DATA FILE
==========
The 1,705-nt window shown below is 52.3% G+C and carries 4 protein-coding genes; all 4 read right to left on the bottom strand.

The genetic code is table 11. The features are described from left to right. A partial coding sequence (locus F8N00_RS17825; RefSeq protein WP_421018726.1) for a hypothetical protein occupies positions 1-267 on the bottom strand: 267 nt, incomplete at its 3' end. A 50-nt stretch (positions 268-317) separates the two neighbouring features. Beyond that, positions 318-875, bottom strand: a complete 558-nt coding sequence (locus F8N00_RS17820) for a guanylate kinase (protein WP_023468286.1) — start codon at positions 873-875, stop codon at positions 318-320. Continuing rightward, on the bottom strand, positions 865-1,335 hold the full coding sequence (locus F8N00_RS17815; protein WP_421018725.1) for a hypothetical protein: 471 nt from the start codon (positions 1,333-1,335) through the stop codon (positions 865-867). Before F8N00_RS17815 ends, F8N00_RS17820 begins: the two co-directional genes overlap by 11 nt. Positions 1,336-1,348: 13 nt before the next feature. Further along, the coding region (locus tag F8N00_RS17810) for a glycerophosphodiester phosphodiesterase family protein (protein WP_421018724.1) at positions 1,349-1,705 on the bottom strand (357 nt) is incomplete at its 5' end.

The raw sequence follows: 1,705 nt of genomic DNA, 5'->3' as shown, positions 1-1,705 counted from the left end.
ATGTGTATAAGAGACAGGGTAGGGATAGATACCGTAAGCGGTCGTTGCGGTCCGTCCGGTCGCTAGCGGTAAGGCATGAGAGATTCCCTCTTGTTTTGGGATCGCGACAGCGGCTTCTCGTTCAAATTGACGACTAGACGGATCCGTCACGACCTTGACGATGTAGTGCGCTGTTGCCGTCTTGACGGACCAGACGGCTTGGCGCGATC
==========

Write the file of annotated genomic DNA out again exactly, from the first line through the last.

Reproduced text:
The 1,705-nt window shown below is 52.3% G+C and carries 4 protein-coding genes; all 4 read right to left on the bottom strand.

The genetic code is table 11. The features are described from left to right. A partial coding sequence (locus F8N00_RS17825; RefSeq protein WP_421018726.1) for a hypothetical protein occupies positions 1-267 on the bottom strand: 267 nt, incomplete at its 3' end. A 50-nt stretch (positions 268-317) separates the two neighbouring features. Beyond that, positions 318-875, bottom strand: a complete 558-nt coding sequence (locus F8N00_RS17820) for a guanylate kinase (protein WP_023468286.1) — start codon at positions 873-875, stop codon at positions 318-320. Continuing rightward, on the bottom strand, positions 865-1,335 hold the full coding sequence (locus F8N00_RS17815; protein WP_421018725.1) for a hypothetical protein: 471 nt from the start codon (positions 1,333-1,335) through the stop codon (positions 865-867). Before F8N00_RS17815 ends, F8N00_RS17820 begins: the two co-directional genes overlap by 11 nt. Positions 1,336-1,348: 13 nt before the next feature. Further along, the coding region (locus tag F8N00_RS17810) for a glycerophosphodiester phosphodiesterase family protein (protein WP_421018724.1) at positions 1,349-1,705 on the bottom strand (357 nt) is incomplete at its 5' end.

The raw sequence follows: 1,705 nt of genomic DNA, 5'->3' as shown, positions 1-1,705 counted from the left end.
ATGTGTATAAGAGACAGGGTAGGGATAGATACCGTAAGCGGTCGTTGCGGTCCGTCCGGTCGCTAGCGGTAAGGCATGAGAGATTCCCTCTTGTTTTGGGATCGCGACAGCGGCTTCTCGTTCAAATTGACGACTAGACGGATCCGTCACGACCTTGACGATGTAGTGCGCTGTTGCCGTCTTGACGGACCAGACGGCTTGGCGCGATC